Voice Outcomes Following Surgery for Thyroid Cancer

Presentation: AHNS019
Topic: Thyroid Cancer
Type: Oral
Date: Wednesday, April 18, 2018
Session: 2:20 PM - 3:10 PM Thyroid
Authors: Kevin J Kovatch, MD1, David Reyes-Gastelum, PhD2, David T Hughes, MD3, Ann S Hamilton, PhD4, Kevin Ward, PhD, MPH5, Megan R Haymart, MD2
Institution(s): 1University of Michigan, Department of Otolaryngology-Head and Neck Surgery, 2University of Michigan, Department of Metabolism, Endocrinology, and Diabetes, 3University of Michigan, Department of General Surgery, 4Keck School of Medicine, University of Southern California, Department of Preventive Medicine, 5Emory University, Department of Epidemioloy

Introduction: As the incidence of differentiated thyroid cancer (DTC) rises, an increasing number of thyroid surgeries are being performed. One of the more common complaints following thyroid surgery is change in voice, which may be related to cancer extension or more commonly surgical complications including injury of the recurrent or superior laryngeal nerve. The Voice Handicap Index (VHI, Jacobson et al, 1997), and abbreviated Voice Handicap Index-10 (VHI-10, Rosen et al, 2004) are validated tools used to identify voice abnormalities adversely affecting quality of life. VHI-10 identifies an abnormal voice as a score >11 based on normative data. This study aims to describe the prevalence, severity, and characteristics of voice-related complaints following thyroid surgery through use of the VHI-10.

Methods: A cross-sectional, population-based survey of patients diagnosed with DTC in 2014-2015 at SEER sites Georgia and Los Angeles was administered from February 2017 to present. A modified Dillman survey method was used to encourage response. Survey elements included patient reported demographics, post-surgical complications, and outcomes including results from the validated VHI-10 questionnaire.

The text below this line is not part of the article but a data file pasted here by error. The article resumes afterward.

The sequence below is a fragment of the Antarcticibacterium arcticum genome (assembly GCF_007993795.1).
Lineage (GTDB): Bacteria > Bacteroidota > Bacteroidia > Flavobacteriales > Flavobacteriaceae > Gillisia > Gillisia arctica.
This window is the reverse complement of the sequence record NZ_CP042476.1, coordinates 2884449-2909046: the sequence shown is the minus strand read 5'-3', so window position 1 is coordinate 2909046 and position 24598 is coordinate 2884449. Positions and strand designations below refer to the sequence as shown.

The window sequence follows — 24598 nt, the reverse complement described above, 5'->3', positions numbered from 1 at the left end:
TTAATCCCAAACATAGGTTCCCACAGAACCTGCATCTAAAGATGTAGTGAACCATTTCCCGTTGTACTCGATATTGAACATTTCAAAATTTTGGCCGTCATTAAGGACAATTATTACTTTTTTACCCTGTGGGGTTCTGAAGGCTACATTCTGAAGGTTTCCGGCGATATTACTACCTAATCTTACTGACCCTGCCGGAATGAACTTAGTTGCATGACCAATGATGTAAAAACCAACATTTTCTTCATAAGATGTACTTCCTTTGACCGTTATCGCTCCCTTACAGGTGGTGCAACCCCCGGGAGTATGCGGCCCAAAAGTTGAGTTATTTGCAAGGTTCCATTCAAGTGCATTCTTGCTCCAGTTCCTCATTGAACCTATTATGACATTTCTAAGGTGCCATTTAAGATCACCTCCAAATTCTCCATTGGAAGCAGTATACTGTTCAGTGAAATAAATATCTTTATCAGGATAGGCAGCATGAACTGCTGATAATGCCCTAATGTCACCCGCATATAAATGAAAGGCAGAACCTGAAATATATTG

Results: Of 977 patients completing the survey, 758 (77.6%) were female. Median age was 54.0 years (range 21-82). A total of 269 (27.5%) patients reported voice changes more than three months following surgery, 93 (9.5%) patients reported voice problems prior to surgery, and 55 (5.6%) patients reported being diagnosed with vocal fold paralysis/palsy (VFP) by laryngoscopy. A majority (74.5%) of patients with VFP also had voice complaints persisting ≥3 months following surgery. VHI-10 questionnaire revealed a total of 138 (14.1%) patients scoring in the abnormal range (>11, based on normative data). Patients reporting voice changes ≥3 months following surgery had a median VHI-10 score of 8.0 (range 0-36), with 98 (36.4%) scoring in the abnormal range (Table 1). Patients reporting voice problems prior to surgery had a median VHI-10 score of 7.0, with 30 (32.3%) scoring in the abnormal range. Patients reporting VFP had an elevated median VHI-10 score of 15.0 (range 0-36) compared to those without VFP (median 0, range 0-38). Further, a greater proportion of those with VFP (33, 60.0%) scored in the abnormal range on VHI-10 relative to those without VFP (104, 11.5%) (p<0.001). In the subset of patients scoring in the abnormal range on VHI-10, common complaints included “my voice makes it difficult for people to hear me” and “the clarity of my voice is unpredictable”.

Conclusion: Voice complaints following surgery for thyroid cancer are common. These complaints are frequently underreported in the literature due to limited long-term follow-up, reliance on surgeon report, focus on single institution studies with high volume surgeons, and rare use of validated scales to assess impact on voice. Our findings of a high prevalence of voice complaints post thyroid surgery and a larger than expected number with abnormal VHI-10 score suggest a need for heightened awareness, consideration of referral to high volume centers, de-escalation of surgical treatment when appropriate, and early referral for voice therapy or procedural intervention.